Gadamer’s understanding ofjuristic hermeneutics, what is more, unduly mystifies the authority of law. Many legal theorists, to be sure, argue that law possesses practical authority, or at least that it necessarily claims such authority, but this authority is commonly explained by appeal to what I have above called the ‘settlement-function’ of positive law, not by appeal to the view that law, since it purports to be binding, must be presumed to communicate practical truth. We clearly can understand what a law requires of us, and even recognize its bindingness, without having to believe that those who made it were possessed of privileged moral insight. The proper practical attitude towards law, or at least towards law that indeed serves a socially useful settlement-function, is ‘to obey punctually; to censure freely’, not to defer unquestioningly.

I pointed out above that Betti resists the imposition of meaning onto a source, at least in part, for what appear to be moral reasons. To impose meaning is to disrespect the source, to refuse to understand it on its own terms and to listen to what it has to say. We have seen that this charge does not really apply to Gadamer’s hermeneutics, which aims to vindicate the authority of tradition. If anything, Gadamer goes too far in his demand for respect for the claims we might encounter in tradition. One can listen, at least once there is enough background-agreement for understanding to be possible, which is the case wherever we can meaningfully disagree, without attributing authority to the claims one finds expressed in an object of interpretation.

The mixture of detachment and sympathetic engagement that the canons of Betti’s hermeneutics demand of the interpreter may well point towards a more productive way to deal with hermeneutical encounters of this kind. A claim we find puzzling, that sticks in our craw, though we believe we understand it, calls for a more conscious hermeneutical effort than is involved in ordinary understanding, one that brackets both the

Some Untidy Reflections on the Betti-Gadamer Debate xxv claims of tradition and, as far as possible, our own prejudices. What such bracketing promises, and what good history delivers, is an experience of profound difference that nevertheless remains intelligible. It also provides us with a sensibility to the fact that historical processes, including the ones that have formed our present, were often driven by power and violence as opposed to suasion. What nevertheless permits us to understand other cultures or historical epochs is our shared humanity, not the fact, as Gadamer would have it, that we and the object of interpretation are already enclosed within the same horizon, within a particular tradition which constitutes our own historical existence and lays rightful claim to our allegiance. The hermeneutical tradition for which Betti spoke may need to be rethought as far as its philosophical basis is concerned, but its emancipatory potential should not be abandoned lightly.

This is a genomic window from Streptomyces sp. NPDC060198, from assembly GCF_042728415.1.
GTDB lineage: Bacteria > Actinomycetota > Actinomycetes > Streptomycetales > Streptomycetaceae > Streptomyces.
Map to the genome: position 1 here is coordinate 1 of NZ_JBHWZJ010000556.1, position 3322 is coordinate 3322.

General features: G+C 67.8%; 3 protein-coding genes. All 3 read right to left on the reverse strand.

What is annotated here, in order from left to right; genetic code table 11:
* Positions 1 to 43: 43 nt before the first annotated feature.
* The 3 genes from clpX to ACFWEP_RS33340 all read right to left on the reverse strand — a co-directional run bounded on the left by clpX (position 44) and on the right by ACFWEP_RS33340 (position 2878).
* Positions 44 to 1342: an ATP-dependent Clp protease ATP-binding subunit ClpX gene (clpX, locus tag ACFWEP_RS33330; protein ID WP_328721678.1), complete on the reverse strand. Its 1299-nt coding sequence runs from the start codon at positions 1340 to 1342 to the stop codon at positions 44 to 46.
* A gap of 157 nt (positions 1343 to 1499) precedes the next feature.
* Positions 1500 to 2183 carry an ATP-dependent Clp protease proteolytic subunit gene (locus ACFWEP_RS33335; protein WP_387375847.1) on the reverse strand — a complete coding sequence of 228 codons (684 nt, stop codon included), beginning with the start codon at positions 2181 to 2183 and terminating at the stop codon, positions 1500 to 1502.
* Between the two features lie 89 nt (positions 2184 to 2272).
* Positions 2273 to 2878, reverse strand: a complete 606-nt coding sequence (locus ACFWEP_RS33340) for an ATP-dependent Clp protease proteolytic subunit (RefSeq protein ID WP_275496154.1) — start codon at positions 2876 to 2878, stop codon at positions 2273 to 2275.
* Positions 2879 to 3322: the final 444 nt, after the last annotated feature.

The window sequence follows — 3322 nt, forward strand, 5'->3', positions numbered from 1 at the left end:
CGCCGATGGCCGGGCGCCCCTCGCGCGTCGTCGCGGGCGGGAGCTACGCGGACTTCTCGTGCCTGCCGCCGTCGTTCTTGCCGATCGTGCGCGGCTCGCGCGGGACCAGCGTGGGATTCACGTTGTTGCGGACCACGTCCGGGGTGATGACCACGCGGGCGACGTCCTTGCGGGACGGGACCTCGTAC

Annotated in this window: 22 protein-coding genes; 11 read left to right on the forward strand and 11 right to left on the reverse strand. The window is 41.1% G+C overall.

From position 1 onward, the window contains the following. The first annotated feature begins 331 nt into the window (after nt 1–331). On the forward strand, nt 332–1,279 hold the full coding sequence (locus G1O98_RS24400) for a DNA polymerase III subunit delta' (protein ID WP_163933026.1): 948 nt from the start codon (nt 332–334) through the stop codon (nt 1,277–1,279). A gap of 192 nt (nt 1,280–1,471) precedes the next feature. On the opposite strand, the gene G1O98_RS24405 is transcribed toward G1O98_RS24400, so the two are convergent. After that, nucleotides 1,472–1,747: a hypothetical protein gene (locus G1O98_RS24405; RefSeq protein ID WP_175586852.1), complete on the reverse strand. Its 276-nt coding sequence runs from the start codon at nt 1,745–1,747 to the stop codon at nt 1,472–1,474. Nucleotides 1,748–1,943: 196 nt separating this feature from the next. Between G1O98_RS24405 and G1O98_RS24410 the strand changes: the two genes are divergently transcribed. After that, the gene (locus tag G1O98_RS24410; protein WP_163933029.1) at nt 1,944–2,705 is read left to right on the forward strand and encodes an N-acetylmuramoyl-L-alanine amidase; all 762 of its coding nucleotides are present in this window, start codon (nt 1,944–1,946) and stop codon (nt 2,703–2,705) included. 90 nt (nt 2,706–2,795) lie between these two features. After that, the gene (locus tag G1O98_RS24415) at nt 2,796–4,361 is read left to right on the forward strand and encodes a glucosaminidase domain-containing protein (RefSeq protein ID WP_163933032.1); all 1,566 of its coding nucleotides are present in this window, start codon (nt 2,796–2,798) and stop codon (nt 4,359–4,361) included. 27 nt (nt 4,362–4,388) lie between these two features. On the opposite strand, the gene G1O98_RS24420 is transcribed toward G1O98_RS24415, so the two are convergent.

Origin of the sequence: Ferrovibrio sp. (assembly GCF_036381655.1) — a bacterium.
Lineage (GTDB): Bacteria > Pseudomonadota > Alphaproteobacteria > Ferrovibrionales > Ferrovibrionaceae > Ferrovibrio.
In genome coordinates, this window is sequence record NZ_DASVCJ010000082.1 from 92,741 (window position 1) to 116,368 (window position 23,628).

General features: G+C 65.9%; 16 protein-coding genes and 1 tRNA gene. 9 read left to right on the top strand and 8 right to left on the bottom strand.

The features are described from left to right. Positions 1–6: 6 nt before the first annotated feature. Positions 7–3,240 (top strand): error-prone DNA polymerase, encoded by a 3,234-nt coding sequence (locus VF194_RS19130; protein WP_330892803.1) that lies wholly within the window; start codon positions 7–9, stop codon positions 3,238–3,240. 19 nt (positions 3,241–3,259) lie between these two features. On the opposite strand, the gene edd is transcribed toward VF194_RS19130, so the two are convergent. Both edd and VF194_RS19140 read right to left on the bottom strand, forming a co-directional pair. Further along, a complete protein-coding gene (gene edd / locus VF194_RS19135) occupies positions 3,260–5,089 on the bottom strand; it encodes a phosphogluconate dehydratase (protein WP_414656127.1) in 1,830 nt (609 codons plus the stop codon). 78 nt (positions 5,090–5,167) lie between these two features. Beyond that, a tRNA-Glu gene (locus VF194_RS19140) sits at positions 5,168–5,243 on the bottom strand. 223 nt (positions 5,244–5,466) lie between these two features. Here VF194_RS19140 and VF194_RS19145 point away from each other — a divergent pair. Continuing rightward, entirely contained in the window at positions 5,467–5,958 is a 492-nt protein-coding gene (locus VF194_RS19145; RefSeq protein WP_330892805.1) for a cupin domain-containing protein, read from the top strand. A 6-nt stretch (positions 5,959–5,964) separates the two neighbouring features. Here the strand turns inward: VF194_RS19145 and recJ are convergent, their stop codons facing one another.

• [1] See Emilio Betti, Hermeneutik als allgemeine Methodik der Geisteswissenschaften (Tübingen: Mohr Siebeck, 1962), pp. 38-52 [pp. 45-61 in this volume] as well as the response in: Hans-Georg Gadamer, ‘Hermeneutik und Historismus’, in Hans-Georg Gadamer, Wahrheit und Methode, vol. 2: Ergänzungen (Tübingen: Mohr Siebeck, 1993), pp. 387-424, at pp. 392-395. 2 Leopold von Ranke, Geschichten der romanischen und germanischen Völker von 1494-1535, vol. I (Leipzig and Berlin: G. Reimer, 1824), pp. ix-x [my translation]: ‘Some have endowed history with the task to pass judgment on the past, and to educate the world for the benefit of years to come. The present essay does not lay claim to an office as high as this: it only wants to say how things actually were.’
  • [2] See the discussion of Bultmann’s hermeneutics in Betti, Hermeneutik ah allgemeine Methode (n. 1), pp. 22-35 [pp. 25-41]. 2 See ibid., pp. 7-13 [pp. 11-22].
  • [3] See ibid., pp. 14—15 [pp. 25—26]. 2 See ibid. 3 See ibid., pp. 15-19 [pp. 27—33].
  • [4] See ibid., p. 19-20 [p. 21]. 2 See ibid., pp. 53-54 [pp. 62-63]. 3 Ibid., p. 53 [p. 62].
  • [5] Press, 1991), p. 194.
  • [6] See Ronald Dworkin, Lam’s Empire (London: Fontana Press, 1986). 2 See Betti, Hermencutik als allgemeine Methode (n. 1), pp. 48-52 [pp. 57-611. 3 See Hans-Georg Gadamer, Truth and Method, transl. by Joel Weinsheimer and Donald G. Marshall (London and New York: Continuum Press, 2004), pp. 320-355.
  • [7] Ibid., p. 294. The English version of Wahrheit und Methode translates ‘Vorgriff der Vollkommenheit’ as ‘fore-conception of completeness”. 2 Ibid.
  • [8] See ibid., pp. 278-285. 2 See Hobbes, Leviathan (n. 11), pp. 192-195.
  • [9] See Donald Davidson, Inquiries into Truth and Interpretation (Oxford: Clarendon Press, 1984). 2 Davidson, ibid., p. 137 puts the point as follows: 'If we cannot find a way to interpret the utterances and other behaviour of a creature as revealing a set of beliefs largely consistent and true by our own standards, we have no reason to count that creature as rational, as having beliefs, or as saying anything.*
  • [10] See Gadamer, Truth and Method (n. 14), pp. 286—291. 2 Jeremy Bentham, A Fragment on Government, ed. by F.C. Montague (Oxford: Clarendon Press, 1891), p. 101.